Reduce Fuel Usage

How you take care of and drive your vessel has a large effect on how much fuel you use. These tips will help you save money and reduce pollution!

Before Your Trip:

1. Perform routine engine maintenance.

  • Always check your engine manual for recommended products.
  • Change fuel filters regularly, they remove unwanted particles, increasing engine efficiency.
  • Fuel additives will clean engine parts and breakdown potentially harmful substances.
  • For other tips, head to Engine Maintenance.

2. Check your propeller (prop).

  • Make sure you have the correct prop for your type of vessel and how you use it.
  • Look for bent blades, dings or eroded edges, as damage to the prop will increase fuel usage.

3. Maintain the bottom of your vessel.

  • Marine growth on your hull increases friction, therefore slowing your boat down and wasting fuel. Regularly clean the bottom of your boat to increase fuel efficiency.
  • Bottom antifouling paint can prevent growth on your hull. For environmentally friendly recommendations, see Bottom Paint.

4. Install a fuel flow meter.

  • Measure fuel consumption at different revolutions per minute (rpm) to find the most efficient speed for your vessel.
  • Use these figures to keep good records so you can monitor vessel performance after changes are made to your boat.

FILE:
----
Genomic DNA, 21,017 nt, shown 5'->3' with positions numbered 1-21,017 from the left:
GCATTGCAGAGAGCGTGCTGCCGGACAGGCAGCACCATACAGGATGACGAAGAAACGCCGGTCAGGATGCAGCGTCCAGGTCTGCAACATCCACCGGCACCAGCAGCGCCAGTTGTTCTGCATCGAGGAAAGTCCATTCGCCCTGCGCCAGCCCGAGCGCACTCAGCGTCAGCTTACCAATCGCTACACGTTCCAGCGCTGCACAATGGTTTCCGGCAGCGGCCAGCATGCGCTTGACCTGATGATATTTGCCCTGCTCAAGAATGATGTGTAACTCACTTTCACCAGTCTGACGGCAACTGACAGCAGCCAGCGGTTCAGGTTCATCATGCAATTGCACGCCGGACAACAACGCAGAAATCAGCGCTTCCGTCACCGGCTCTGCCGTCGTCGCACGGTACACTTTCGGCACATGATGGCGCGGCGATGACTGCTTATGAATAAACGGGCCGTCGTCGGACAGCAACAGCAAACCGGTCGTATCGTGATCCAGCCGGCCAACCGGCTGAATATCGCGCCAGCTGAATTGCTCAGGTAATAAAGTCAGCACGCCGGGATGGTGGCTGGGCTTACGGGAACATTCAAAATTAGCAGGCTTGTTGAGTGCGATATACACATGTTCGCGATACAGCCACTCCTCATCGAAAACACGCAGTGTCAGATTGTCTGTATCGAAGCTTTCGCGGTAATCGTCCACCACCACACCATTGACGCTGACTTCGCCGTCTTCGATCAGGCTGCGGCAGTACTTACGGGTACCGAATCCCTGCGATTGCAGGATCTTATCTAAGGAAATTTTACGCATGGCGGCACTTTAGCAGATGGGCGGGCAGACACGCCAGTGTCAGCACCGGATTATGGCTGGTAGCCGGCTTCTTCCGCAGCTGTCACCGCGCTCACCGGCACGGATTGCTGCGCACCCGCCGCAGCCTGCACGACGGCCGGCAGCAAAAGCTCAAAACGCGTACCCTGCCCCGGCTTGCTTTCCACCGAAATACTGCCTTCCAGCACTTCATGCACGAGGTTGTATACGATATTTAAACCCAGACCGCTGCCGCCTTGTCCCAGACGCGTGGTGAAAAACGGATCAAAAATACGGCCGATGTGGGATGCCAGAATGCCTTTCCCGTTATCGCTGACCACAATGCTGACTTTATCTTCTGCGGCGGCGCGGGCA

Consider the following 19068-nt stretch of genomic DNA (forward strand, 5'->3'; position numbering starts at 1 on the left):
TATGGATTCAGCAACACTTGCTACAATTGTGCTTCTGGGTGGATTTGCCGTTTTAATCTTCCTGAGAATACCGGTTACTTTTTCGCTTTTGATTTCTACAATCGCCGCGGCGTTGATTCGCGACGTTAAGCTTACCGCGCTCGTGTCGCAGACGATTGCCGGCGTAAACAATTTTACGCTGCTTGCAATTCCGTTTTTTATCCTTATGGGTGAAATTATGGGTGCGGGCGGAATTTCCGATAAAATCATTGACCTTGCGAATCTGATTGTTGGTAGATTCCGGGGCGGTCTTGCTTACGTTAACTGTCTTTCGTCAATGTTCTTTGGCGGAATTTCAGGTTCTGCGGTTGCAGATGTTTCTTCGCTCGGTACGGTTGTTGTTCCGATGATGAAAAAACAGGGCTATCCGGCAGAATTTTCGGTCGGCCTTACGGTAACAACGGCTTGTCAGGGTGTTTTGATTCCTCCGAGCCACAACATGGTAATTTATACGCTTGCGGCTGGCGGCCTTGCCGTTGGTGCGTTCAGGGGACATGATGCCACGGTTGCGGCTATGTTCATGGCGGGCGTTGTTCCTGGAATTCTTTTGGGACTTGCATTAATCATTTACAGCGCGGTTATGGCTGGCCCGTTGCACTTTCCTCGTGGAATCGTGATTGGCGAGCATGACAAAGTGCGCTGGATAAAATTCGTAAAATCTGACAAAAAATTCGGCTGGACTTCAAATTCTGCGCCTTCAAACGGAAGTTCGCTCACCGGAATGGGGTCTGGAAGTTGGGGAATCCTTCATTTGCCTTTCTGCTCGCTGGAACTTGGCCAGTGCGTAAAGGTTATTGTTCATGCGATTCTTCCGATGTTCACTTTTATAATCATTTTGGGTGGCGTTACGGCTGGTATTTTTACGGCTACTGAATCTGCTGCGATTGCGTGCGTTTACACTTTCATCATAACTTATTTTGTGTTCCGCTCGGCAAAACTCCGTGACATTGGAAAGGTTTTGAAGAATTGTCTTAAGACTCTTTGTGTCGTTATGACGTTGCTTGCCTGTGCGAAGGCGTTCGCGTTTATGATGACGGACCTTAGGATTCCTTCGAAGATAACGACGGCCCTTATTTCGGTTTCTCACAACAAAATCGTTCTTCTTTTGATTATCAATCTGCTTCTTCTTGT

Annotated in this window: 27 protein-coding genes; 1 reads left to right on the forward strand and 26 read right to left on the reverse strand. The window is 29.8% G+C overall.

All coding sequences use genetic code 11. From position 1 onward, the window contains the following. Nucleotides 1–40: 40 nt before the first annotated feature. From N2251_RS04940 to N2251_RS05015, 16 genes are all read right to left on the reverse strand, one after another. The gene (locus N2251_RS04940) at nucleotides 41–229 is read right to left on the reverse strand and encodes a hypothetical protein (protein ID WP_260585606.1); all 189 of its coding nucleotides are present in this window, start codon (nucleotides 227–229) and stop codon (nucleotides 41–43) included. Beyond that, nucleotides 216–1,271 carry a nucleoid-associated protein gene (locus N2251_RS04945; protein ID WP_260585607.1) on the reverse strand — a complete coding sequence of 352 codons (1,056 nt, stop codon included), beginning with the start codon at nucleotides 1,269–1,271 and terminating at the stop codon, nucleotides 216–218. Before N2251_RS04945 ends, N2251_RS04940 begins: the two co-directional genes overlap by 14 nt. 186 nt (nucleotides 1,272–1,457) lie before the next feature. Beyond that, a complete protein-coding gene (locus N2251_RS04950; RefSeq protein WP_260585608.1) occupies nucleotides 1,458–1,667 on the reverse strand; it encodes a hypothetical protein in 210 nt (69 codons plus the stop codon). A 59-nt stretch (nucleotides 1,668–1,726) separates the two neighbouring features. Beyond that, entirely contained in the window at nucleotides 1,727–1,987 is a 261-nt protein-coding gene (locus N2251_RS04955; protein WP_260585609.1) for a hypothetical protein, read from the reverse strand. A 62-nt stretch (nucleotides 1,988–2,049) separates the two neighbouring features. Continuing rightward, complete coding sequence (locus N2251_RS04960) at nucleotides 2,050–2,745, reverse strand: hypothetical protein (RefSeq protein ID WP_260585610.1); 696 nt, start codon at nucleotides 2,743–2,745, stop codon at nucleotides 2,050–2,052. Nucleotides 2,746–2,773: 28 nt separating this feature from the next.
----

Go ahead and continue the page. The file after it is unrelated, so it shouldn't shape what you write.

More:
5. Plan ahead.

  • Know exactly where you’re going on your trip, thereby minimizing journey time.
  • Tides and winds are not only relevant to sailboats, but also to power vessels. Boating against the tide or into strong winds requires more engine power than moving with the tide or wind.

6. Decrease extra weight onboard to lower fuel consumption.

  • When filling up your fuel and water tanks, only carry the amount you need for your trip.
  • Empty your holding tank often.
  • Bring and/or store only the items you need onboard.

During Your Trip:

1. Slower speeds on the water will decrease fuel usage.

  • Reducing power by as little as 10% from full throttle will save 20% in fuel costs.

2. Using trim tabs and power trim carefully prevents plowing and reduces drag. This allows the boat to plane at a lower rpm, run more quietly and saves money.

3. Check your wake.

  • A large wake indicates that your boat is trying to climb the water's surface and is using extra power and fuel.
  • To remedy this, either slow down to create a smaller wake, or quickly speed up to plane thereby creating a smaller wake.

4. Look at your exhaust. A well-maintained diesel engine produces exhaust that is virtually invisible. The color of exhaust can indicate problems that reduce engine efficiency and increase fuel consumption:

  • Black exhaust - engine is overloaded, starved for combustion air or has worn injectors.
  • White exhaust - injector or valve timing problem, burnt valves, or bad gaskets allowing coolant into the cylinders.
  • Blue exhaust - oil in the combustion chambers from worn rings or valve guides, or a turbo seal failure.

5. Instead of idling your engine to charge batteries, refrigerators and other electrical items, consider using solar, wind or tidal power, or use dockside power. To learn more, check out the section on Renewable Energy

Green Boating Guide: